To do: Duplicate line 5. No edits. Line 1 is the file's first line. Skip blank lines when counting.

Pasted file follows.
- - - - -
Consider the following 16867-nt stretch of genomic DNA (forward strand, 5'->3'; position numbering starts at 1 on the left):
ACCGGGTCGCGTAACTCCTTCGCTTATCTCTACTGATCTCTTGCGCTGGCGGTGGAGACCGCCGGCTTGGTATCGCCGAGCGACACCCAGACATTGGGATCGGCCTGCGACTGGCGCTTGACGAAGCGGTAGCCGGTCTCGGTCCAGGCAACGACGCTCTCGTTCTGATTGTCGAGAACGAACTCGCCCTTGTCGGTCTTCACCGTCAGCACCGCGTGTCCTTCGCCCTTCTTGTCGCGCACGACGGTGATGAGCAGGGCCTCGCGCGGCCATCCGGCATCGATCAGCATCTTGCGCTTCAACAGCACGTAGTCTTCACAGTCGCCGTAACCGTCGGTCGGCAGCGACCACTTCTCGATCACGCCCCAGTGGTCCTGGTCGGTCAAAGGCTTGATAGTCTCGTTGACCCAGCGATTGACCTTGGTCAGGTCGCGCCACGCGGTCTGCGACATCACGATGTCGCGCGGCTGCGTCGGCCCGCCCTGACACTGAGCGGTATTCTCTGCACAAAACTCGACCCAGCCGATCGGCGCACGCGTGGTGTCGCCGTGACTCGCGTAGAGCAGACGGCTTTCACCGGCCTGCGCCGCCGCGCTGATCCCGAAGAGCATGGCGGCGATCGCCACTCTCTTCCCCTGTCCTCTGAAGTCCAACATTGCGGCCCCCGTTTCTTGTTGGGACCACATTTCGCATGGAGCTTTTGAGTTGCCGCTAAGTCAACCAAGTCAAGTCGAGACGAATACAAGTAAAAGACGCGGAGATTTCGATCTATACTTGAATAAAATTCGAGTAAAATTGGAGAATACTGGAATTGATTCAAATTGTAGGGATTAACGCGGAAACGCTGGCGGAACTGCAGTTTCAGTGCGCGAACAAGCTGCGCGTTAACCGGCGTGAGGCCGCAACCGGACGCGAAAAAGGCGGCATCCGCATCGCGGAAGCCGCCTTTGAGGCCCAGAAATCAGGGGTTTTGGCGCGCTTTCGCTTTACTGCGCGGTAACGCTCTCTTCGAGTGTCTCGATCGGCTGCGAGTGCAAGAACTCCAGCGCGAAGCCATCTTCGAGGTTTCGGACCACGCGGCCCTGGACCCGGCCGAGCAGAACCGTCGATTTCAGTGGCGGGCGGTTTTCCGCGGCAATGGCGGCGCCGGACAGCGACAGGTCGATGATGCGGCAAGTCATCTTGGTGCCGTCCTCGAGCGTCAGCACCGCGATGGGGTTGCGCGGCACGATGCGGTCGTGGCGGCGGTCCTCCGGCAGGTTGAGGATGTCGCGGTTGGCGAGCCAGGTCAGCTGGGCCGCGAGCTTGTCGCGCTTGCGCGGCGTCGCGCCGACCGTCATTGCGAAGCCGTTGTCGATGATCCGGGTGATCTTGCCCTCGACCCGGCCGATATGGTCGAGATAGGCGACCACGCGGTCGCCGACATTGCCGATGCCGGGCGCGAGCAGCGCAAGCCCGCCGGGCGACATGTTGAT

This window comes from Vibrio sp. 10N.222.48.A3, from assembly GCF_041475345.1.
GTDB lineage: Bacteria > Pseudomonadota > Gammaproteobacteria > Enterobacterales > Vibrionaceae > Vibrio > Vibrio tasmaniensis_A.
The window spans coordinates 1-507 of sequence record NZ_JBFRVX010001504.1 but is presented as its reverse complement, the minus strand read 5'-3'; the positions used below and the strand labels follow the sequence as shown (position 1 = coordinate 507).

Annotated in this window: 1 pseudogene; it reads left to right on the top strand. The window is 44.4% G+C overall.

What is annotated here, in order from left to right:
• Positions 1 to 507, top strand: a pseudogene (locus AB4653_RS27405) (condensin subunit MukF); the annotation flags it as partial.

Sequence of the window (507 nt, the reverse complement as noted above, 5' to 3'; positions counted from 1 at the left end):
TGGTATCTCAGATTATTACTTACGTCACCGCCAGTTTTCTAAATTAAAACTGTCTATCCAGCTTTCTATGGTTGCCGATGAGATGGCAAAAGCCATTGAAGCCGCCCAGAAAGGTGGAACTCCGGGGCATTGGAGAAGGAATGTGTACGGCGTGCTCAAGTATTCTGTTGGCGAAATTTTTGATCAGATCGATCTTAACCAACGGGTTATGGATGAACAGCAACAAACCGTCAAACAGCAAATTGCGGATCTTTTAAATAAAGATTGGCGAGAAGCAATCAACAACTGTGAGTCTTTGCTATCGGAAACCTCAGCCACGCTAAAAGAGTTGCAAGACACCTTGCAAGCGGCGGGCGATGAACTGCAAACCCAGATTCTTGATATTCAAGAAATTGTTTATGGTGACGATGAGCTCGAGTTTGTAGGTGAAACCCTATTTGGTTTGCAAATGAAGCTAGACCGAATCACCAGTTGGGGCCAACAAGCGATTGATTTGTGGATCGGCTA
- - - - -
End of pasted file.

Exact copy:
The window spans coordinates 1-507 of sequence record NZ_JBFRVX010001504.1 but is presented as its reverse complement, the minus strand read 5'-3'; the positions used below and the strand labels follow the sequence as shown (position 1 = coordinate 507).